One of the faces of youth activism

The Brower Youth Awards (BYAs) are one of my favorite environmental events that I attend every fall. This past Tuesday was no exception, when six inspiring young activists were recognized for their environmental activism and environmental justice advocacy. From the moment the lights were dimmed in the Herbst Theater in San Francisco, the crowd went wild cheering for the young awardees. These young people definitely give older environmentalists something to be hopeful about. While the six awardees were all from varied backgrounds and regions, they had a common theme of not accepting no for an answer. The awardees were also all self aware, yet humble, a sign of true leaders. Before each of the awardees was announced, a film introduced them to the crowd in their own words with images of their hometowns in the backdrop

Each of the awardees was deserving of recognition but three stood out to me, because they came from places where I had spent a good deal of time. Freya Chay, from Alaska, was one of the youngest awardees. Freya barely looked her fifteen years of age with her big eyes and braces but this disarming look betrayed a persistent and mature personality underneath. Freya loved her hometown of Kenai, Alaska and grew up salmon fishing with her family. In recent years, she had noticed a decline in the salmon numbers. This gave her an appreciation for the link between global warming and fewer salmon. The icebergs created sediment that was brought down to Alaska by currents and provided the salmon with habitat. With global warming increasing, the salmon are missing an important aspect of their habitat. This motivated Freya to become more involved in preventing climate change.

In September 2009, Freya learned that the Kenai Peninsula Borough Assembly had passed a resolution supporting an exemption for renewable energy systems from property taxes. But in order for homeowners to take advantage of the exemption a change to the Alaska state tax code was needed. Freya noticed the problem, and found a solution. She created and helped to pass legislation, an amendment to Senate Bill 220 which reformed Alaska’s energy policy. The amendment to SB 220 helped create new incentives for homeowners to install clean energy systems. Freya again showed the BYA common traits, by remarking that what she accomplished was a modest step, yet she was aware that her youth gave her power, as she acknowledged that “it is hard (for adults) to say no to a young person”.

Misra Walker, born and raised in the South Bronx, could initially seem worlds apart from Freya. The South Bronx is notorious for its heavy truck traffic and resulting asthma in children in the neighborhood. What many don’t know is that the South Bronx hugs the East River and as a result the waterfront along the southern edge has some of the best views of the New York skyline. I was fortunate enough to spend time along this waterfront after Barretto Point Park opened in 2006. The park is a gem, a green emerald, but it is separated from the public by a moat of highways and cars. In recent years, park planners added the floating lady pool to the park, but still many South Bronx residents did not know the park existed or had no way of getting there.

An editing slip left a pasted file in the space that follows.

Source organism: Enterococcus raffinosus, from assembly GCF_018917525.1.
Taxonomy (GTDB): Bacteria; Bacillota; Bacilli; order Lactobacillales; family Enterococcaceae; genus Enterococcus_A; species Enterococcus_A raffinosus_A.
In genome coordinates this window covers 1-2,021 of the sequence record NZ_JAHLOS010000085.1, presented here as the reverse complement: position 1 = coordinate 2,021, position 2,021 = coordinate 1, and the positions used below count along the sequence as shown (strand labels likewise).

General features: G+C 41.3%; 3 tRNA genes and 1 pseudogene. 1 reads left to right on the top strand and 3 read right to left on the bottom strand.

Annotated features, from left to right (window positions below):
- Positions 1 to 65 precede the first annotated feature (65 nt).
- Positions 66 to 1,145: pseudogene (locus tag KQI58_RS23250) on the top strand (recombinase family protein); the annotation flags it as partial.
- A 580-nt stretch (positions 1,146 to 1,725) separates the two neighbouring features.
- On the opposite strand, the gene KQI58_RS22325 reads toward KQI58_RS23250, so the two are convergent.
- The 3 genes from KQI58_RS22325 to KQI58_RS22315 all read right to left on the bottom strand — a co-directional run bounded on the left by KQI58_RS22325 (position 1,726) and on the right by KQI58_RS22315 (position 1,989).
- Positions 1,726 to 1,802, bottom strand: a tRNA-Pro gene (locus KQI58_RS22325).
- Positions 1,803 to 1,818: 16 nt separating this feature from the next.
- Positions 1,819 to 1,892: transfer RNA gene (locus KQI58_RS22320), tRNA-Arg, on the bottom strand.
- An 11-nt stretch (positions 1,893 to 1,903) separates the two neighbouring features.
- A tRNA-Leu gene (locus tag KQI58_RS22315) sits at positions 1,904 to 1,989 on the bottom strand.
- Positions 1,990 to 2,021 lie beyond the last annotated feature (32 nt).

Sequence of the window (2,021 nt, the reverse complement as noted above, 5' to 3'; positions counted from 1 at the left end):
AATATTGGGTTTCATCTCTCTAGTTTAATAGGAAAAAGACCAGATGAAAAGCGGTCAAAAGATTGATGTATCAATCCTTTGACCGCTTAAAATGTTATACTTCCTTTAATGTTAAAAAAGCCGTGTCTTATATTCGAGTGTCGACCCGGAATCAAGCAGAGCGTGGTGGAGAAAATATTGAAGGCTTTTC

Misra noted that there was no transportation to and from the park, and that pedestrians had the smoggy moat was preventing her community from accessing this lovely feature. So she with local environmental action group she started, ACTION, lobbied the New York transit authority (MTA) for a bus route to be extended to include stops at the park. Misra’s campaign was successful, and a seasonal city shuttle bus served the park this past summer, taking 4,000 Bronx residents to the great outdoors that was right outside of their homes. One the things that struck me when Misra accepted her award was that she had she had always thought of environmentalists as people with tie-dye wearing, white people who didn’t care about urban problems like hers. Through her efforts lobbying the MTA, Misra realized that she too was an environmentalist.

Finally, De’Anthony Jones the last awardee bounded up on the stage with seemingly limitless energy. Through his experience with Coro leaders and the Environmental Service Learning Initiative (ESLI), an organization that works in seven public high schools in San Francisco, De’Anthony Jones worked to connect social justice and global climate change. De’Anthony engaged his local Mission high school to become environmentalists to recycle in their lunchroom, power their prom with bike pedals and so much more.

Each of these Brower Youth Awardees stuck out to me, not for their young age, but for how much they have accomplished in a short time, without being boastful and with energy to keep on going.

Photo: Environmental Service Learning Institute

The Brower Youth Awards (BYAs)